The funding Nugent had ended in 2013 I already told you that and you ignored it.  Commercially all knowm  have come up with was 8 memristors on a single IC

Look at the timeline below.  The eight, 8, discrete memristors in a 16 Pin Ceramic DIP IC is a proof of concept and in no way represents Moores law in memristors.  Lets have a look at the raw research die (http://knowm.org/downloads/Knowm_Memristors.pdf) (second image below).  The research die was created to allow study of device operation over a wide range of device sizes. The die are 7860μm by 5760μm and consists of 9 columns of devices, each corresponding to a different device size. The size is listed at the bottom of each column. Each column contains 20 rows of each device size per column, for a total of 180 devices.  They're available (http://overunity.com/knowm.org/product/bs-af-w-memristors) for research and development.  As you can see, they didn't try to cram as many memristors onto a single IC that is currently possible.  180 device sizes with 180 memristors is sufficient to allow for the study of device operations over a wide range of device sizes.  The raw research die itself is much smaller than the package of the IC.  Once again, this doesn't represent moores law in memristors.

Gravock
Title: Re: The Fourth Fundamental Passive Circuit Element
Post by: Nink on March 06, 2016, 01:14:45 AM
So you agree they have no funding and the best they have made is an 8 bit Memristor. If we use them as a baseline the best they can hope for is 256 bits no parity. I was generous and took UC lab results and stated 3200 Synapse but as everyone knows what is achievable in a lab, in no  way reflects anywhere close to what is commercially achievable.


Edit
I guess your silence is agreement.  Get back to me in 10 years.
Title: Re: The Fourth Fundamental Passive Circuit Element
Post by: gravityblock on March 06, 2016, 04:14:48 AM
So you agree they have no funding and the best they have made is an 8 bit Memristor. If we use them as a baseline the best we can hope for is 256 bits or 8 bytes no parity. I was generous and took UC lab results that no in way reflects anywhere close to what is commercially achievable.

No, I don't agree with you.  There are 180 devices on the raw research die of varying sizes ranging from 1 to 30 micrometers with 180 memristors on it (see images below). Each device has 1 memristor.  By taking the smallest device consisting of 1 memristor, which is 1 square micrometer (see image below), then it is theoretically possible to place at least 45,270,000 devices with a memristor on a 45.28 mm2 die.  This isn't taking into account half of the surface area of the die that isn't being utilized, so we'll say this unused surface area will make up the space between the 45,270,000 memristor devices (5,658,750 byte memristor).  The current die is a proof of concept for research and develepment due to popular demand and the number of memristors on it doesn't reflect how many memristors can be placed on the die.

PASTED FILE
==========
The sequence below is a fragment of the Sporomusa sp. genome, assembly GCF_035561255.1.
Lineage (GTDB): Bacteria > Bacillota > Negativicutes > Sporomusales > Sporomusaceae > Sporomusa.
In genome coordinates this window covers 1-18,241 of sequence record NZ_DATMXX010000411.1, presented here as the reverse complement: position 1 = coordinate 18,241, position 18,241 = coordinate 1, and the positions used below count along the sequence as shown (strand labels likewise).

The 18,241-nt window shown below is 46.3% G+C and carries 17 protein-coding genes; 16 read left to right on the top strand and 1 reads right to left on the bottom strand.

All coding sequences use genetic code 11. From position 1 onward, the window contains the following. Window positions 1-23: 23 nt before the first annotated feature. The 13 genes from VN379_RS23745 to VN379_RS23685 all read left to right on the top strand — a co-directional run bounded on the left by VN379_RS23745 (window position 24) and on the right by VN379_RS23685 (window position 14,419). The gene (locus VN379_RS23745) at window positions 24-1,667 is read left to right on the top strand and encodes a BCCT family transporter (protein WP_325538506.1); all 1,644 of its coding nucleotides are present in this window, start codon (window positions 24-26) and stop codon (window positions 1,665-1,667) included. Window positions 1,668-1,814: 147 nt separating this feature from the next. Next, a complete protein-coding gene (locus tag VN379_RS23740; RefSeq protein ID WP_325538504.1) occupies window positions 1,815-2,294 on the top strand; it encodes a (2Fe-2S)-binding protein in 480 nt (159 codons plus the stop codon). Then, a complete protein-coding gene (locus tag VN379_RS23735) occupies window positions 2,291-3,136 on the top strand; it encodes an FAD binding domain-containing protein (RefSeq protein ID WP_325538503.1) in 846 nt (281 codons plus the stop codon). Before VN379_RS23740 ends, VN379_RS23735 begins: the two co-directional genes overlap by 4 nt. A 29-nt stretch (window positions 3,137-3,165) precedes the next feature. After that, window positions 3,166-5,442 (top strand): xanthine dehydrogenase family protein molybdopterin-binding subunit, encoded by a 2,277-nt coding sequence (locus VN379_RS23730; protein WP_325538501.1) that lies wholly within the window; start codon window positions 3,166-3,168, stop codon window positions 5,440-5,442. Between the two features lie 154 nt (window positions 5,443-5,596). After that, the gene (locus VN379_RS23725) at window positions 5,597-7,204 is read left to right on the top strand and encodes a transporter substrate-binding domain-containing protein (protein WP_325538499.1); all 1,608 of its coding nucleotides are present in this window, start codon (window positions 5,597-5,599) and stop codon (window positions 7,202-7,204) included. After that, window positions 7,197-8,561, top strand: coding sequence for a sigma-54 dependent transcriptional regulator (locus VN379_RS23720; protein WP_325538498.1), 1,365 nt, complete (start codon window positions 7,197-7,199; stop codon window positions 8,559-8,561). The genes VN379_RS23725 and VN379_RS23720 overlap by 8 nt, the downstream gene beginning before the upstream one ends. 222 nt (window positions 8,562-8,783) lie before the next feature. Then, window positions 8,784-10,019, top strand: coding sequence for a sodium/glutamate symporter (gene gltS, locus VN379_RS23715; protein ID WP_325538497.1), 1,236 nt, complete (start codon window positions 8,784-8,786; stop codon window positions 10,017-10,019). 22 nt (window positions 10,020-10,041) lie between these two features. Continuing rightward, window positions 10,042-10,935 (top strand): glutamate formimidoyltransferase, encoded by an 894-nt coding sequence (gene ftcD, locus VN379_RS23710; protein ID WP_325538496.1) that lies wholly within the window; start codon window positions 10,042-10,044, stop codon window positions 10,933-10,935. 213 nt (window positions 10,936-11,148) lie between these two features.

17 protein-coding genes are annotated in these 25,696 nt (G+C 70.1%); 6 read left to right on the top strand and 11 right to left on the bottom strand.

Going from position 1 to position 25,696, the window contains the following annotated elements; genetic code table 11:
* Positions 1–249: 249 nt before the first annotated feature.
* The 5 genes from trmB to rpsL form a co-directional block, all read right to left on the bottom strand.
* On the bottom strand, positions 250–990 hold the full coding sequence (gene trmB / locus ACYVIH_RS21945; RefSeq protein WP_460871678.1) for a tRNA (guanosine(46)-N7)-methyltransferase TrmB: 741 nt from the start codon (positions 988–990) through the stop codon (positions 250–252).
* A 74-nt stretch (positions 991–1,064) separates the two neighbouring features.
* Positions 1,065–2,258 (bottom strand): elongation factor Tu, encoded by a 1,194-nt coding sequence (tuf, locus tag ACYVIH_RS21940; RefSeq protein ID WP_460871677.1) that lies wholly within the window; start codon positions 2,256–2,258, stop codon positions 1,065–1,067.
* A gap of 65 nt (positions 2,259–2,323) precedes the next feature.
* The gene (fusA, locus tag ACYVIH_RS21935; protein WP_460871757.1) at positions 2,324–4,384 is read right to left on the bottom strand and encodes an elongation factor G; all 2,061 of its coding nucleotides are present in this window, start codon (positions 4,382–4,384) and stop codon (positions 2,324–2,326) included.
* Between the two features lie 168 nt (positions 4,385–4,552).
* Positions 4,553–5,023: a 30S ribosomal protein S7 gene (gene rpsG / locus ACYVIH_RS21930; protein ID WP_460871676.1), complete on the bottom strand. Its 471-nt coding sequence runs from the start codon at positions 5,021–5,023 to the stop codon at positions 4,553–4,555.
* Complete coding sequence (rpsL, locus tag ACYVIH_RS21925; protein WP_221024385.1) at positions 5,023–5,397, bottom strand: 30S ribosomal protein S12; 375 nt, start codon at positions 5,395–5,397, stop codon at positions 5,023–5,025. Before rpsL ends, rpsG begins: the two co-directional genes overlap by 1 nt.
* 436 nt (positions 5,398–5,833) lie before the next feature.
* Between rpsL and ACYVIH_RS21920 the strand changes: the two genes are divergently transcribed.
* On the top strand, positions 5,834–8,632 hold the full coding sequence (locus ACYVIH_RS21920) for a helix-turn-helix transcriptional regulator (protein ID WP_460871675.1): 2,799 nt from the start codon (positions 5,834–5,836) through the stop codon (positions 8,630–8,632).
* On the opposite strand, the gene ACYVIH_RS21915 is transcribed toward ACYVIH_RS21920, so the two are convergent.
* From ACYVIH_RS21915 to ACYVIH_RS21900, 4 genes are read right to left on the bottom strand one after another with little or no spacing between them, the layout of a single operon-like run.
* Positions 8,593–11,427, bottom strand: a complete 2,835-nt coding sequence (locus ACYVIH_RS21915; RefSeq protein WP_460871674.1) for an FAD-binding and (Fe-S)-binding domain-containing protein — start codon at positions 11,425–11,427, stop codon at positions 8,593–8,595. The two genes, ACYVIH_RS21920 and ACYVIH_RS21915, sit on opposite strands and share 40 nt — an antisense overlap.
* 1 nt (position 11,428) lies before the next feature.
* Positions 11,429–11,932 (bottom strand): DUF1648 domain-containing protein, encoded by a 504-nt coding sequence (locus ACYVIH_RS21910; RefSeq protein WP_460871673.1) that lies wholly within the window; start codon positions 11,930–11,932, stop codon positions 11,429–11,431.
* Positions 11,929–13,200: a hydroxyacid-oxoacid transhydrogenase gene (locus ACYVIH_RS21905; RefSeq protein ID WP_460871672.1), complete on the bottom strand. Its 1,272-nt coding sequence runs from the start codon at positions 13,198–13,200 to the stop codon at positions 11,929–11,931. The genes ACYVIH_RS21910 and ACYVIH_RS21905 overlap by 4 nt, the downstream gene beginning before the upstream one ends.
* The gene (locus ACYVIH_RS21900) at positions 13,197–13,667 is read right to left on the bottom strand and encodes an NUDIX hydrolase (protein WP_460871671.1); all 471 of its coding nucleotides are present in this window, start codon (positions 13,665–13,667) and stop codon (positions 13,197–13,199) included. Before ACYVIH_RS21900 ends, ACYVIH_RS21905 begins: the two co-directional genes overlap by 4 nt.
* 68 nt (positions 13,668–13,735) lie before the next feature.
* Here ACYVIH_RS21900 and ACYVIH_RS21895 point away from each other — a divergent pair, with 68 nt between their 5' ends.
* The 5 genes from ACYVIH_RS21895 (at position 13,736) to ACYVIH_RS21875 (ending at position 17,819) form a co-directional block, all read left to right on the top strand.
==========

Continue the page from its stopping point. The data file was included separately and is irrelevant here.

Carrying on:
Gravock
Title: Re: The Fourth Fundamental Passive Circuit Element
Post by: gravityblock on March 06, 2016, 04:51:37 AM
Edit
I guess your silence is agreement.  Get back to me in 10 years.

My 3 hour of silence was because I had to drive out to the lake house (2 hour drive round trip) to bring a few things (stove, small refrigerator, misc. items) back to the house.

Gravock
Title: Re: The Fourth Fundamental Passive Circuit Element
Post by: Nink on March 06, 2016, 05:43:49 AM
No, I don't agree with you.  There are 180 devices on the raw research die of varying sizes ranging from 1 to 30 micrometers with 180 memristors on it (see images below). Each device has 1 memristor.  By taking the smallest device consisting of 1 memristor, which is 1 square micrometer (see image below), then it is theoretically possible to place at least 45,270,000 devices with a memristor on a 45.28 mm2 die.  This isn't taking into account half of the surface area of the die that isn't being utilized, so we'll say this unused surface area will make up the space between the 45,270,000 memristor devices (5,658,750 byte memristor).  The current die is a proof of concept for research and develepment due to popular demand and the number of memristors on it doesn't reflect how many memristors can be placed on the die.